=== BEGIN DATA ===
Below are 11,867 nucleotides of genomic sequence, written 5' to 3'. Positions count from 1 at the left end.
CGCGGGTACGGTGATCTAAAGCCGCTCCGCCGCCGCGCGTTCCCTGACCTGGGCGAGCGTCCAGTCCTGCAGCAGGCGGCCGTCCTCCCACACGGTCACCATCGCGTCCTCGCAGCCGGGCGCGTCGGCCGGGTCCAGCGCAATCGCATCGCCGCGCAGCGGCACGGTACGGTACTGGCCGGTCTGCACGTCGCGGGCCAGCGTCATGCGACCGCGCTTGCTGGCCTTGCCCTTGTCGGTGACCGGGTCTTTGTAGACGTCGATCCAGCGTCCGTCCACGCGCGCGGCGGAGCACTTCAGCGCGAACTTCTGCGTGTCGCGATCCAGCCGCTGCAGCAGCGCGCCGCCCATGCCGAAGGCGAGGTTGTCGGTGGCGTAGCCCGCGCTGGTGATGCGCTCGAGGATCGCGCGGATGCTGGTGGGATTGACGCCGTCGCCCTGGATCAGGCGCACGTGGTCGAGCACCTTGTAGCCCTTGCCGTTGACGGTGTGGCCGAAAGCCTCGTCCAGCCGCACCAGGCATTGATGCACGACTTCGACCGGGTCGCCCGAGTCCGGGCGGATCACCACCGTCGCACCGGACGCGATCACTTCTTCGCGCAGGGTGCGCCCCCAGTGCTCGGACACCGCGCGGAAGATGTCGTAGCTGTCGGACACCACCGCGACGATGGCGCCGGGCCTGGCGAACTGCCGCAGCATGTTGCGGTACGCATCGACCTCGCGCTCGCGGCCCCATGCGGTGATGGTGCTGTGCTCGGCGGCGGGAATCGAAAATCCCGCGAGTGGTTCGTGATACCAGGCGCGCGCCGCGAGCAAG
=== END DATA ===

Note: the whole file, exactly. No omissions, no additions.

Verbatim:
Below are 11,867 nucleotides of genomic sequence, written 5' to 3'. Positions count from 1 at the left end.
CGCGGGTACGGTGATCTAAAGCCGCTCCGCCGCCGCGCGTTCCCTGACCTGGGCGAGCGTCCAGTCCTGCAGCAGGCGGCCGTCCTCCCACACGGTCACCATCGCGTCCTCGCAGCCGGGCGCGTCGGCCGGGTCCAGCGCAATCGCATCGCCGCGCAGCGGCACGGTACGGTACTGGCCGGTCTGCACGTCGCGGGCCAGCGTCATGCGACCGCGCTTGCTGGCCTTGCCCTTGTCGGTGACCGGGTCTTTGTAGACGTCGATCCAGCGTCCGTCCACGCGCGCGGCGGAGCACTTCAGCGCGAACTTCTGCGTGTCGCGATCCAGCCGCTGCAGCAGCGCGCCGCCCATGCCGAAGGCGAGGTTGTCGGTGGCGTAGCCCGCGCTGGTGATGCGCTCGAGGATCGCGCGGATGCTGGTGGGATTGACGCCGTCGCCCTGGATCAGGCGCACGTGGTCGAGCACCTTGTAGCCCTTGCCGTTGACGGTGTGGCCGAAAGCCTCGTCCAGCCGCACCAGGCATTGATGCACGACTTCGACCGGGTCGCCCGAGTCCGGGCGGATCACCACCGTCGCACCGGACGCGATCACTTCTTCGCGCAGGGTGCGCCCCCAGTGCTCGGACACCGCGCGGAAGATGTCGTAGCTGTCGGACACCACCGCGACGATGGCGCCGGGCCTGGCGAACTGCCGCAGCATGTTGCGGTACGCATCGACCTCGCGCTCGCGGCCCCATGCGGTGATGGTGCTGTGCTCGGCGGCGGGAATCGAAAATCCCGCGAGTGGTTCGTGATACCAGGCGCGCGCCGCGAGCAAG